Since the mid-sixties, Northern Pulp has dumped millions of gallons of toxic effluent from its pulp mill into Boat Harbour, Nova Scotia — located adjacent to Pictou Landing First Nation — each and every day.
The continued use of Boat Harbour as a toxic dumping ground has been labelled one of the worst cases of environmental racism in the province and has been associated with numerous effluent leaks and the accumulation of chemicals, solids and heavy metals — including dioxins, furans and heavy metals, like mercury, zinc and chromium — in a place of cultural significance to the Pictou Landing First Nation.
In 2015, the provincial government passed legislation that would require Northern Pulp to cease using Boat Harbour to treat its effluent by January 31, 2020. In a last ditch effort to stay operational, the company proposed a different system that would treat its effluent on site and then carry it through a 15km-long pipeline into the prime fishing grounds of the Northumberland Strait.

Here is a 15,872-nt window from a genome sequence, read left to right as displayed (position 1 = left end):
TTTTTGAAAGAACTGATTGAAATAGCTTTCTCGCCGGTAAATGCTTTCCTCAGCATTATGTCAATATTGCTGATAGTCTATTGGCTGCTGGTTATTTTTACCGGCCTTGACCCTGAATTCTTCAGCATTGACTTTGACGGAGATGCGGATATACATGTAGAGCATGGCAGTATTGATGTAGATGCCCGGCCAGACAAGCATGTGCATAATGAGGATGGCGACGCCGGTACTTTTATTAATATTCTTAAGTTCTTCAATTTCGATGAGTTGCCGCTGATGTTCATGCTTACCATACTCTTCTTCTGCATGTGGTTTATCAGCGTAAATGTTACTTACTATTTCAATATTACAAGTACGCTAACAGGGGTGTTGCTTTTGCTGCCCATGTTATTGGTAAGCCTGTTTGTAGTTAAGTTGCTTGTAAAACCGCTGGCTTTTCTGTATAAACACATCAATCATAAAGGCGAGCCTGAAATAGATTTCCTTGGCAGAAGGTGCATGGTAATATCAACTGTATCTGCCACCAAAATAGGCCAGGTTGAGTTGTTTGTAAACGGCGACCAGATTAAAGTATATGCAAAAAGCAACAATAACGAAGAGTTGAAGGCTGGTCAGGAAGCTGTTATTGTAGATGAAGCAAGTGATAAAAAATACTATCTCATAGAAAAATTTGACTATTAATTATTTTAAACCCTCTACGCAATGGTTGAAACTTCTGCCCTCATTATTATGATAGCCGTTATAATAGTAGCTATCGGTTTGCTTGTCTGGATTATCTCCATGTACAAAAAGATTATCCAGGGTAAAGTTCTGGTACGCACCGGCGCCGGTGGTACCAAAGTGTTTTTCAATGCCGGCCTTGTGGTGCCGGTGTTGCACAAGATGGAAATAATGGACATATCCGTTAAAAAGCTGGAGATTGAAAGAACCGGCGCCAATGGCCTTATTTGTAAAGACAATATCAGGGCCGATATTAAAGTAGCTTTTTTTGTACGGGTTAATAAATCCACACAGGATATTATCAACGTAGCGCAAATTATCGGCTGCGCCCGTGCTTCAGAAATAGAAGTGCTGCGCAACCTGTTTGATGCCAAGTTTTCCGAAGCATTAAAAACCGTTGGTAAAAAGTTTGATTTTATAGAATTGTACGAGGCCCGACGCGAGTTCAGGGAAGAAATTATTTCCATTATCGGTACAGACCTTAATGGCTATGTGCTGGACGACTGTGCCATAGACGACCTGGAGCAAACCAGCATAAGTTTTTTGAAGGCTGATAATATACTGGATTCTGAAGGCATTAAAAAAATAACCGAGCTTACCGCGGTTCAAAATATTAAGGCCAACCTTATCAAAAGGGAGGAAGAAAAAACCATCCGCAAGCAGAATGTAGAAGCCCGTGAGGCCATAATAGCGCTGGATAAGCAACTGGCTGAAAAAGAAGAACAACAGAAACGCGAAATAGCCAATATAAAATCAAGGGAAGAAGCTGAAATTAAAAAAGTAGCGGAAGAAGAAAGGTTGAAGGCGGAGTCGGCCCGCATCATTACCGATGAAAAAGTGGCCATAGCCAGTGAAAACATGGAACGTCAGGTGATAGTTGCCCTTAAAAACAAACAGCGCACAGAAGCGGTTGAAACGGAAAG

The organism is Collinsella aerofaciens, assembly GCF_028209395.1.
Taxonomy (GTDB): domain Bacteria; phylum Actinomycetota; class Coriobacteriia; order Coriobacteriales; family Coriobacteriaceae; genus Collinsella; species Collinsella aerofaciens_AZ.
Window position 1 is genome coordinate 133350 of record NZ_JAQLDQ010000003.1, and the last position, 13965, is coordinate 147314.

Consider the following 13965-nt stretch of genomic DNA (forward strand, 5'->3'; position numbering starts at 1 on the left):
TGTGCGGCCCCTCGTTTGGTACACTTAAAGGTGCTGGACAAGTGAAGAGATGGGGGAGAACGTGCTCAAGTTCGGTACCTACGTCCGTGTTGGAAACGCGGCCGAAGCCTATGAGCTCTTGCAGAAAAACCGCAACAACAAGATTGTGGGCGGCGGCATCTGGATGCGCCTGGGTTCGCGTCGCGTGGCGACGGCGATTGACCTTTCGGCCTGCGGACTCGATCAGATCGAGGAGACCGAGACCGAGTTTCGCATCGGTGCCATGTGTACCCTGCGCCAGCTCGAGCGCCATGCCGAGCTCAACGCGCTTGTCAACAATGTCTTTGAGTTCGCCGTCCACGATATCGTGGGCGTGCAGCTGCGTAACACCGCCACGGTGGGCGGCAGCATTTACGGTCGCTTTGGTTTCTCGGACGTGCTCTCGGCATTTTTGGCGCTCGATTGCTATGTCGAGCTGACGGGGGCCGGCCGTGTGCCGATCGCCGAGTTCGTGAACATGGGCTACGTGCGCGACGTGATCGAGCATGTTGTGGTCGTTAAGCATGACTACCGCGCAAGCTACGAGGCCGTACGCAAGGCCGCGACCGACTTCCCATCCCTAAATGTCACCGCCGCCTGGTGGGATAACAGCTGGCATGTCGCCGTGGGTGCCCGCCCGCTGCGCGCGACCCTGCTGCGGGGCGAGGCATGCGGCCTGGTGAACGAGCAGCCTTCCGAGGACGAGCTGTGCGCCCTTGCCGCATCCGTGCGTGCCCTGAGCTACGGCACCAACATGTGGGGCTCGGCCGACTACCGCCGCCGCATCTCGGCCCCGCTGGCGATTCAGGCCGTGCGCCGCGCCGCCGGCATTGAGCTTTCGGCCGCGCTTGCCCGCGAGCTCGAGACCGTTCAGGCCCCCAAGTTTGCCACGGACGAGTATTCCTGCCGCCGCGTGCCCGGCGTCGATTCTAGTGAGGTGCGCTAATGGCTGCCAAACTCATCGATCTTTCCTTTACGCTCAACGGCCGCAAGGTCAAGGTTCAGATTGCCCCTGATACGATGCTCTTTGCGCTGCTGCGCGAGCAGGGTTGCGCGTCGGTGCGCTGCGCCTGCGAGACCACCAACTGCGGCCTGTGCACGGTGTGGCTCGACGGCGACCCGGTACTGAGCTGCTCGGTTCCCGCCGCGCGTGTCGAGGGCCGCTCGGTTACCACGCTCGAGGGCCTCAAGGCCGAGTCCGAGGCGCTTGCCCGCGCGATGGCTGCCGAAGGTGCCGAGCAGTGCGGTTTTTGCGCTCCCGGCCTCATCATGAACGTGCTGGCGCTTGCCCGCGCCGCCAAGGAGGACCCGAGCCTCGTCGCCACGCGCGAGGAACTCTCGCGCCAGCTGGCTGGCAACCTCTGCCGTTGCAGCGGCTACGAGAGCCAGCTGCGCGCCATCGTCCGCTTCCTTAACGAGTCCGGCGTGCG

This proposal brought with it numerous concerns about its risks to air, water, fish and human health from the Pictou Landing First Nation, community groups — including Friends of the Northumberland Strait — and fishers from across the Maritimes.
In 2018, to help raise concerns about Northern Pulp’s proposed plan, we teamed up with Friends of the Northumberland Strait to protect the sensitive environment of the Northumberland Strait.
In 2019, the the Nova Scotia government has ordered a full environmental assessment report for Northern Pulp’s proposed treatment facility, the company was forced to stop using Boat Harbour to dump its effluent from the pulping process, and the mill suspended its operations.
Due to our work and the work of the Friends of the Northumberland Strait and many others, in 2021, Northern Pulp decided to change its proposal and seek approval for a redesigned treatment facility. In 2021, Environment and Climate Change Minister Keith Irving announced that a proposed $350 million revamp of the mill will undergo a Class 2 environmental assessment, which is more stringent and takes longer than a Class 1 assessment.